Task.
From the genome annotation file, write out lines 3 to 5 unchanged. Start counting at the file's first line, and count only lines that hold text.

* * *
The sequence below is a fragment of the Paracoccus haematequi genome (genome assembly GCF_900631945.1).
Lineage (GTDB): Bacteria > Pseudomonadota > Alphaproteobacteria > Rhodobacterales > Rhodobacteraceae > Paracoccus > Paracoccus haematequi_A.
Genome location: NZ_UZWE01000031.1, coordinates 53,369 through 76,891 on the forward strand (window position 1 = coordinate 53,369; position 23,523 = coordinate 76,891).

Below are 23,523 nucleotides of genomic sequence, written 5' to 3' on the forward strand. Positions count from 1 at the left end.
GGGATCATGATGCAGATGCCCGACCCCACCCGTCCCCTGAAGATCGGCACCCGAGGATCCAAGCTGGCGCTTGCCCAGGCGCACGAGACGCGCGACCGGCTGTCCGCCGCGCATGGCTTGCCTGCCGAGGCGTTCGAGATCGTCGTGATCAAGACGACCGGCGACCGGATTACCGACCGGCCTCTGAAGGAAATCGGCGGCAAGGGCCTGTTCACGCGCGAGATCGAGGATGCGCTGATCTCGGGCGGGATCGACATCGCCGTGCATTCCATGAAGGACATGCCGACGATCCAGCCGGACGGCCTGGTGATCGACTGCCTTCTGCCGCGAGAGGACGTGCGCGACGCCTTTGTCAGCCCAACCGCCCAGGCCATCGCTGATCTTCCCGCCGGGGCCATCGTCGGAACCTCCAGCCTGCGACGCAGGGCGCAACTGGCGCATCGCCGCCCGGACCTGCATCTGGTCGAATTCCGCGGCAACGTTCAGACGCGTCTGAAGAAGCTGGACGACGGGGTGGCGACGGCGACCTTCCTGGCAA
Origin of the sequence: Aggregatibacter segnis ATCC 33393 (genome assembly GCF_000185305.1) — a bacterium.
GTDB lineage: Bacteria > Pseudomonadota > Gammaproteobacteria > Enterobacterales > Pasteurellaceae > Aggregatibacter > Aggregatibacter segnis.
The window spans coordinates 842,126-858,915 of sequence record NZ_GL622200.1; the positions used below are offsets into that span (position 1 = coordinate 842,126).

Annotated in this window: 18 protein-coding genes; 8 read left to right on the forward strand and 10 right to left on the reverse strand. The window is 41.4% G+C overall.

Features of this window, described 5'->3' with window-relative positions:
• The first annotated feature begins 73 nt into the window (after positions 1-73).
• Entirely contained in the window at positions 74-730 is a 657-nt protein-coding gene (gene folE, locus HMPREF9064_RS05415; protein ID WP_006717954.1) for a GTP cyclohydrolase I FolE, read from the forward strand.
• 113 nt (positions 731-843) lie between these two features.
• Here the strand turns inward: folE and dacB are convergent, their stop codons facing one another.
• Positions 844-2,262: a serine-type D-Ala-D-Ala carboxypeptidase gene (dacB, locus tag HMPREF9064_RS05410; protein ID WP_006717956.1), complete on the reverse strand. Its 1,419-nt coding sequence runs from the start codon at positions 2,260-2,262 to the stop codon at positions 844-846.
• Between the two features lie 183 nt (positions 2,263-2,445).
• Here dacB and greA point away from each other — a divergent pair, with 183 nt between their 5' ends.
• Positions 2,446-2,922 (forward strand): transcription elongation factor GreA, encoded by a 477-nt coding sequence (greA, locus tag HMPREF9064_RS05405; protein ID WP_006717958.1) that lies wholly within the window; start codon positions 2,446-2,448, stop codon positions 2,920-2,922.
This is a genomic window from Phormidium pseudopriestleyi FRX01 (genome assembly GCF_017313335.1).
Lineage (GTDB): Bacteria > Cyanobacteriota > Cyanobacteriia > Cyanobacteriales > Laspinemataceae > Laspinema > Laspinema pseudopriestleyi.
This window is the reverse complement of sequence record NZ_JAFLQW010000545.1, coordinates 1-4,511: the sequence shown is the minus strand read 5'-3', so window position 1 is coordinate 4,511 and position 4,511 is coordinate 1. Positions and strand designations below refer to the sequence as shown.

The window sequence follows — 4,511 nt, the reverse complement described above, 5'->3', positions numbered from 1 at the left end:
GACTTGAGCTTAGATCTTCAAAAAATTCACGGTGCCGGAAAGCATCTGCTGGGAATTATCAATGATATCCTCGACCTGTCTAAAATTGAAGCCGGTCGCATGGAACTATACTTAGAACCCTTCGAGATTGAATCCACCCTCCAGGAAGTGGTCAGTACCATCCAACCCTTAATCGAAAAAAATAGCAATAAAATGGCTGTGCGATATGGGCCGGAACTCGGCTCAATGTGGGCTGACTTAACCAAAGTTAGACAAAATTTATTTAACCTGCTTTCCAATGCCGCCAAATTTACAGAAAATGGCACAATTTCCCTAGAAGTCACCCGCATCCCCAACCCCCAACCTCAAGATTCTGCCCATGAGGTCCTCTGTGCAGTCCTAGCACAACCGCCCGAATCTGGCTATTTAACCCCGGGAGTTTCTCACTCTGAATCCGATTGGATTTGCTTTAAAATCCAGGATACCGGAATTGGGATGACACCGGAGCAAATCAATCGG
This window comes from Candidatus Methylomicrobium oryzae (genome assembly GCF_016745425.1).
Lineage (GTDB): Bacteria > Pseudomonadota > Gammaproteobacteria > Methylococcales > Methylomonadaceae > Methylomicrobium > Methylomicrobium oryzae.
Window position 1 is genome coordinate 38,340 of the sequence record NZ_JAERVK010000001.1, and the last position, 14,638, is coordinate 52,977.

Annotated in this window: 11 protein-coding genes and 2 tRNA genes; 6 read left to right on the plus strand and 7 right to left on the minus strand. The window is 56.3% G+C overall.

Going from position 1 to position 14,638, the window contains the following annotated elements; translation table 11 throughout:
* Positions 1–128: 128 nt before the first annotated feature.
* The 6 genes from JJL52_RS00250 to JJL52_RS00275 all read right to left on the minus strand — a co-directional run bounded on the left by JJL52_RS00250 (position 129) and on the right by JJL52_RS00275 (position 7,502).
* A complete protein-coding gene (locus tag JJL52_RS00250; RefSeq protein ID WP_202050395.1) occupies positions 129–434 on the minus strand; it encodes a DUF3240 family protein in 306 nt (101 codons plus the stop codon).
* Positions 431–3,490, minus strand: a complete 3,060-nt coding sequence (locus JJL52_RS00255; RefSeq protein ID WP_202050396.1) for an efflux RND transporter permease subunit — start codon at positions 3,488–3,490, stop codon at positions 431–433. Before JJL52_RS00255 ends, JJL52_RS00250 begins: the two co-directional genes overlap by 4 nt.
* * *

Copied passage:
Genome location: NZ_UZWE01000031.1, coordinates 53,369 through 76,891 on the forward strand (window position 1 = coordinate 53,369; position 23,523 = coordinate 76,891).

Below are 23,523 nucleotides of genomic sequence, written 5' to 3' on the forward strand. Positions count from 1 at the left end.
GGGATCATGATGCAGATGCCCGACCCCACCCGTCCCCTGAAGATCGGCACCCGAGGATCCAAGCTGGCGCTTGCCCAGGCGCACGAGACGCGCGACCGGCTGTCCGCCGCGCATGGCTTGCCTGCCGAGGCGTTCGAGATCGTCGTGATCAAGACGACCGGCGACCGGATTACCGACCGGCCTCTGAAGGAAATCGGCGGCAAGGGCCTGTTCACGCGCGAGATCGAGGATGCGCTGATCTCGGGCGGGATCGACATCGCCGTGCATTCCATGAAGGACATGCCGACGATCCAGCCGGACGGCCTGGTGATCGACTGCCTTCTGCCGCGAGAGGACGTGCGCGACGCCTTTGTCAGCCCAACCGCCCAGGCCATCGCTGATCTTCCCGCCGGGGCCATCGTCGGAACCTCCAGCCTGCGACGCAGGGCGCAACTGGCGCATCGCCGCCCGGACCTGCATCTGGTCGAATTCCGCGGCAACGTTCAGACGCGTCTGAAGAAGCTGGACGACGGGGTGGCGACGGCGACCTTCCTGGCAA